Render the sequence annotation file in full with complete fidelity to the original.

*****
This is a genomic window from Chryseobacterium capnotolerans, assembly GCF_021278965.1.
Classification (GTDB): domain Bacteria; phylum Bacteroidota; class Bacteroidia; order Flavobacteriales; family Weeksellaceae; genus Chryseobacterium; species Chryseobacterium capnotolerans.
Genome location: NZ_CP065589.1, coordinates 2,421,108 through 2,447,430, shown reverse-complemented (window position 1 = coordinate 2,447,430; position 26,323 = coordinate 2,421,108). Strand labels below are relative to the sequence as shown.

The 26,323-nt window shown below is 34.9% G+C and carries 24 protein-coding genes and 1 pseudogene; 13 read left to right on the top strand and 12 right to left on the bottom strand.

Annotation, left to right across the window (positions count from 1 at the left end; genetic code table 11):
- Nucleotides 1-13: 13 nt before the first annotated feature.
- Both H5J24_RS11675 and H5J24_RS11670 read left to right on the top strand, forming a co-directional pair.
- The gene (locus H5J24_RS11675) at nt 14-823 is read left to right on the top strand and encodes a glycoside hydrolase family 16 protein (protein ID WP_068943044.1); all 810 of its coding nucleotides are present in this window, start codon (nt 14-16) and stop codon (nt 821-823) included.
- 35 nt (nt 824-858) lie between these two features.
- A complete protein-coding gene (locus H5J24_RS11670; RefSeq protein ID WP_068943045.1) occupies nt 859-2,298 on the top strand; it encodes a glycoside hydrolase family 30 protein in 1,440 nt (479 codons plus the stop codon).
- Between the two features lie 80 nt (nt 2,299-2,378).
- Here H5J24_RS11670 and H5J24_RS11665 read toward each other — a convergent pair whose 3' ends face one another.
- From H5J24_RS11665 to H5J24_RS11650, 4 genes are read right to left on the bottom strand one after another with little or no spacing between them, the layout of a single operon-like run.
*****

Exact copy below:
This is a genomic window from Chryseobacterium capnotolerans, assembly GCF_021278965.1.
Classification (GTDB): domain Bacteria; phylum Bacteroidota; class Bacteroidia; order Flavobacteriales; family Weeksellaceae; genus Chryseobacterium; species Chryseobacterium capnotolerans.
Genome location: NZ_CP065589.1, coordinates 2,421,108 through 2,447,430, shown reverse-complemented (window position 1 = coordinate 2,447,430; position 26,323 = coordinate 2,421,108). Strand labels below are relative to the sequence as shown.

The 26,323-nt window shown below is 34.9% G+C and carries 24 protein-coding genes and 1 pseudogene; 13 read left to right on the top strand and 12 right to left on the bottom strand.

Annotation, left to right across the window (positions count from 1 at the left end; genetic code table 11):
- Nucleotides 1-13: 13 nt before the first annotated feature.
- Both H5J24_RS11675 and H5J24_RS11670 read left to right on the top strand, forming a co-directional pair.
- The gene (locus H5J24_RS11675) at nt 14-823 is read left to right on the top strand and encodes a glycoside hydrolase family 16 protein (protein ID WP_068943044.1); all 810 of its coding nucleotides are present in this window, start codon (nt 14-16) and stop codon (nt 821-823) included.
- 35 nt (nt 824-858) lie between these two features.
- A complete protein-coding gene (locus H5J24_RS11670; RefSeq protein ID WP_068943045.1) occupies nt 859-2,298 on the top strand; it encodes a glycoside hydrolase family 30 protein in 1,440 nt (479 codons plus the stop codon).
- Between the two features lie 80 nt (nt 2,299-2,378).
- Here H5J24_RS11670 and H5J24_RS11665 read toward each other — a convergent pair whose 3' ends face one another.
- From H5J24_RS11665 to H5J24_RS11650, 4 genes are read right to left on the bottom strand one after another with little or no spacing between them, the layout of a single operon-like run.